Agents from San Diego’s Joint Terrorism Task Force “pestered” counterparts in Washington, D.C., to investigate the Army psychiatrist who would later become the alleged Fort Hood shooter because of his communication with a former San Diego imam who counseled Sept. 11 hijackers, federal law enforcement sources said.
To the consternation of the San Diego agents, who had intercepted about 18 to 20 e-mails between Army Maj. Nidal Malik Hasan and radical Yemeni-American cleric Anwar al-Aulaqi, the Washington Joint Terrorism Task Force determined the communications did not pose a threat and failed to act or pass information along to the military, said two sources familiar with the situation.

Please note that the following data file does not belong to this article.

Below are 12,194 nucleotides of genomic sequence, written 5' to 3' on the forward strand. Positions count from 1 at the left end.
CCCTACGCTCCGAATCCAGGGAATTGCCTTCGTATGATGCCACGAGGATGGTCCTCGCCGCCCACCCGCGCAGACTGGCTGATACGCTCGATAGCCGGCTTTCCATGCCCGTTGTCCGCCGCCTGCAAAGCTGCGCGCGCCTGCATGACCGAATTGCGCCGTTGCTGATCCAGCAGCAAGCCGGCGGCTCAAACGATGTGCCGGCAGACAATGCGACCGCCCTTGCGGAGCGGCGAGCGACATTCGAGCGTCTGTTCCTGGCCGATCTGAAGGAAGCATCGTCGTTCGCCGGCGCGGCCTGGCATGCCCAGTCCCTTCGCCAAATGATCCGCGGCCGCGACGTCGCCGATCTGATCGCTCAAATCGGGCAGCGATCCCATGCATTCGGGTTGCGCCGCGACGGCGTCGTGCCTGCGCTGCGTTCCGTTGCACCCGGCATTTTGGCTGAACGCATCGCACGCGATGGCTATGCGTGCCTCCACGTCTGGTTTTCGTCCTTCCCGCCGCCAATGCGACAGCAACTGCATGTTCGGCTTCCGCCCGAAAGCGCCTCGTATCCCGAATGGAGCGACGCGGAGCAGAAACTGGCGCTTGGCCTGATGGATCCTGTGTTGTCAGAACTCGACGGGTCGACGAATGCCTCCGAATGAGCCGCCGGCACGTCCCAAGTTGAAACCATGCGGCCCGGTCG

They spoke on condition of anonymity because the investigation is secret and the e-mails are classified. The sources are not part of either task force.
What has unfolded is a blame game within the FBI pitting the San Diego office against Washington.